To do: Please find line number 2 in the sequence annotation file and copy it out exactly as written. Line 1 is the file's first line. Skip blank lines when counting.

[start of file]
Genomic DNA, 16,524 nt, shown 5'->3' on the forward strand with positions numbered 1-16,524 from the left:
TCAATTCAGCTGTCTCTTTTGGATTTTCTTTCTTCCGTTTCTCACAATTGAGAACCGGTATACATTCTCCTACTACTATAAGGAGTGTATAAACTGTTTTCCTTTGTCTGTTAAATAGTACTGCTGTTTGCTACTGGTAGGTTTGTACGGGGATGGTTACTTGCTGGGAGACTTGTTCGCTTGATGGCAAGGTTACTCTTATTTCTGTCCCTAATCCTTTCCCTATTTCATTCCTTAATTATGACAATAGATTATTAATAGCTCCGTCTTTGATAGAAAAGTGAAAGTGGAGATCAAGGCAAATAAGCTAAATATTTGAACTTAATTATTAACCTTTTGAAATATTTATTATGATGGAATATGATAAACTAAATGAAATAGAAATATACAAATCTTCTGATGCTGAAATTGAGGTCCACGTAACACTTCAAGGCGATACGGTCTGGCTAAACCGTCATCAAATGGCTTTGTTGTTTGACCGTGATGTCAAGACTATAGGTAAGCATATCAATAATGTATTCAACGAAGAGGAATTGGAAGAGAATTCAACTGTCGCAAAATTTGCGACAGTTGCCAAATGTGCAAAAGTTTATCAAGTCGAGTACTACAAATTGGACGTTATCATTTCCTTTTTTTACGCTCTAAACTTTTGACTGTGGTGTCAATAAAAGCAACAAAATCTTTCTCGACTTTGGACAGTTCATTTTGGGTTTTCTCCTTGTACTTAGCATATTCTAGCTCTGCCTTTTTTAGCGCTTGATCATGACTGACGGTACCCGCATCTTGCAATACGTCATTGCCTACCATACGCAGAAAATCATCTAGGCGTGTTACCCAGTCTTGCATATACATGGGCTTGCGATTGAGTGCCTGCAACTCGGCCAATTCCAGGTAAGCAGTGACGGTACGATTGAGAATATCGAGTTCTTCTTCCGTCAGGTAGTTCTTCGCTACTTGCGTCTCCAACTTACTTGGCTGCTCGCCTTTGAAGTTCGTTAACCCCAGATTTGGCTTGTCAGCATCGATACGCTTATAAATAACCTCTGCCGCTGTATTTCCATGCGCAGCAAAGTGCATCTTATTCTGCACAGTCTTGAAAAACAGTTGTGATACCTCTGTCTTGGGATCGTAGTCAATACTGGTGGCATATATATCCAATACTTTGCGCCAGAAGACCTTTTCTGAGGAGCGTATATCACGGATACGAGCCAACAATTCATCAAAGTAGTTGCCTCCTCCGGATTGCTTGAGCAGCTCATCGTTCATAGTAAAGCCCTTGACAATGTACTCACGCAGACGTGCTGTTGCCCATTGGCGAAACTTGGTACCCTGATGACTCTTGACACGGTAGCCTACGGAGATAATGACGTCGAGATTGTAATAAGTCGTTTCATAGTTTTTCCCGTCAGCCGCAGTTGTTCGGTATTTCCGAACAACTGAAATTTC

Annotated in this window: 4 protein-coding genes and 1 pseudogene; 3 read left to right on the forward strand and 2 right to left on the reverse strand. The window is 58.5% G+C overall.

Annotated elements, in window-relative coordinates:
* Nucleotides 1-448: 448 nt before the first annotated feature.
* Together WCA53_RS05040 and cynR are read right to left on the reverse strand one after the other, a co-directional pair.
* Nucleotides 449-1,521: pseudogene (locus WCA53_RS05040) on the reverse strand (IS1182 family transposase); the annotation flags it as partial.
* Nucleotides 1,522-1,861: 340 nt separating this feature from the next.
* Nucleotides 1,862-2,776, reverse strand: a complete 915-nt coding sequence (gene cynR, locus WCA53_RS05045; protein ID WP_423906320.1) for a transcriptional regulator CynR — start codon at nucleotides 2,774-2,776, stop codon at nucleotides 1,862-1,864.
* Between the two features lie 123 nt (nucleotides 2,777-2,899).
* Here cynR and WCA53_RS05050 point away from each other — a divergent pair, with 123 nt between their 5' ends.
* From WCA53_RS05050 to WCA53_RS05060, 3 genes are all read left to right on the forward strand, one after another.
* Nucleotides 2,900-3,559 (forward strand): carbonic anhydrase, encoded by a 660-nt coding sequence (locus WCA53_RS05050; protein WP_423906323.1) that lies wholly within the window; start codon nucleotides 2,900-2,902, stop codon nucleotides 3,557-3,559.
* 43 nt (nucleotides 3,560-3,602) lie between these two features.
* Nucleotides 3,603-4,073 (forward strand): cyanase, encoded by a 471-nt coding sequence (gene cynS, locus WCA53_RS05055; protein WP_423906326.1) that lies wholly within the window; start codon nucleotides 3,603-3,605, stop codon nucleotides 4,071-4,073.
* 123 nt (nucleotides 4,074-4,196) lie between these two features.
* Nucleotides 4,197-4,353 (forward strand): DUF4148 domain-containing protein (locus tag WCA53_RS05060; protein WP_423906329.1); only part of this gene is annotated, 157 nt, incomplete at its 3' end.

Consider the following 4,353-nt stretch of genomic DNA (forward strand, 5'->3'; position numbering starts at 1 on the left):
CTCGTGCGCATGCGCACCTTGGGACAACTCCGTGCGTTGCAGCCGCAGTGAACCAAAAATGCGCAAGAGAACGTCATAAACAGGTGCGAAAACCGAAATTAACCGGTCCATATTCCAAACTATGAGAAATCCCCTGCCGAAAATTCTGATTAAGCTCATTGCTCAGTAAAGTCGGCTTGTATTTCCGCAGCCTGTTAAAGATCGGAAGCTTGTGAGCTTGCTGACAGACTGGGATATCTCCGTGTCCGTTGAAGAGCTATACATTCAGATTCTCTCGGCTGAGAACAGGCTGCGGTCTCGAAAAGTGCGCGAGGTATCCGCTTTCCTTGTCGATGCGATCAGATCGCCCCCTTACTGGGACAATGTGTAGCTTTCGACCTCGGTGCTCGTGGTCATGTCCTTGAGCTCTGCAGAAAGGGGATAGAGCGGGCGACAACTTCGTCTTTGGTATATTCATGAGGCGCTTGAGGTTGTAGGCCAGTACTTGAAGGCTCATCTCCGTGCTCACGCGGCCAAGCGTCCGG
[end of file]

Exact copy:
TCAATTCAGCTGTCTCTTTTGGATTTTCTTTCTTCCGTTTCTCACAATTGAGAACCGGTATACATTCTCCTACTACTATAAGGAGTGTATAAACTGTTTTCCTTTGTCTGTTAAATAGTACTGCTGTTTGCTACTGGTAGGTTTGTACGGGGATGGTTACTTGCTGGGAGACTTGTTCGCTTGATGGCAAGGTTACTCTTATTTCTGTCCCTAATCCTTTCCCTATTTCATTCCTTAATTATGACAATAGATTATTAATAGCTCCGTCTTTGATAGAAAAGTGAAAGTGGAGATCAAGGCAAATAAGCTAAATATTTGAACTTAATTATTAACCTTTTGAAATATTTATTATGATGGAATATGATAAACTAAATGAAATAGAAATATACAAATCTTCTGATGCTGAAATTGAGGTCCACGTAACACTTCAAGGCGATACGGTCTGGCTAAACCGTCATCAAATGGCTTTGTTGTTTGACCGTGATGTCAAGACTATAGGTAAGCATATCAATAATGTATTCAACGAAGAGGAATTGGAAGAGAATTCAACTGTCGCAAAATTTGCGACAGTTGCCAAATGTGCAAAAGTTTATCAAGTCGAGTACTACAAATTGGACGTTATCATTTCCTTTTTTTACGCTCTAAACTTTTGACTGTGGTGTCAATAAAAGCAACAAAATCTTTCTCGACTTTGGACAGTTCATTTTGGGTTTTCTCCTTGTACTTAGCATATTCTAGCTCTGCCTTTTTTAGCGCTTGATCATGACTGACGGTACCCGCATCTTGCAATACGTCATTGCCTACCATACGCAGAAAATCATCTAGGCGTGTTACCCAGTCTTGCATATACATGGGCTTGCGATTGAGTGCCTGCAACTCGGCCAATTCCAGGTAAGCAGTGACGGTACGATTGAGAATATCGAGTTCTTCTTCCGTCAGGTAGTTCTTCGCTACTTGCGTCTCCAACTTACTTGGCTGCTCGCCTTTGAAGTTCGTTAACCCCAGATTTGGCTTGTCAGCATCGATACGCTTATAAATAACCTCTGCCGCTGTATTTCCATGCGCAGCAAAGTGCATCTTATTCTGCACAGTCTTGAAAAACAGTTGTGATACCTCTGTCTTGGGATCGTAGTCAATACTGGTGGCATATATATCCAATACTTTGCGCCAGAAGACCTTTTCTGAGGAGCGTATATCACGGATACGAGCCAACAATTCATCAAAGTAGTTGCCTCCTCCGGATTGCTTGAGCAGCTCATCGTTCATAGTAAAGCCCTTGACAATGTACTCACGCAGACGTGCTGTTGCCCATTGGCGAAACTTGGTACCCTGATGACTCTTGACACGGTAGCCTACGGAGATAATGACGTCGAGATTGTAATAAGTCGTTTCATAGTTTTTCCCGTCAGCCGCAGTTGTTCGGTATTTCCGAACAACTGAAATTTC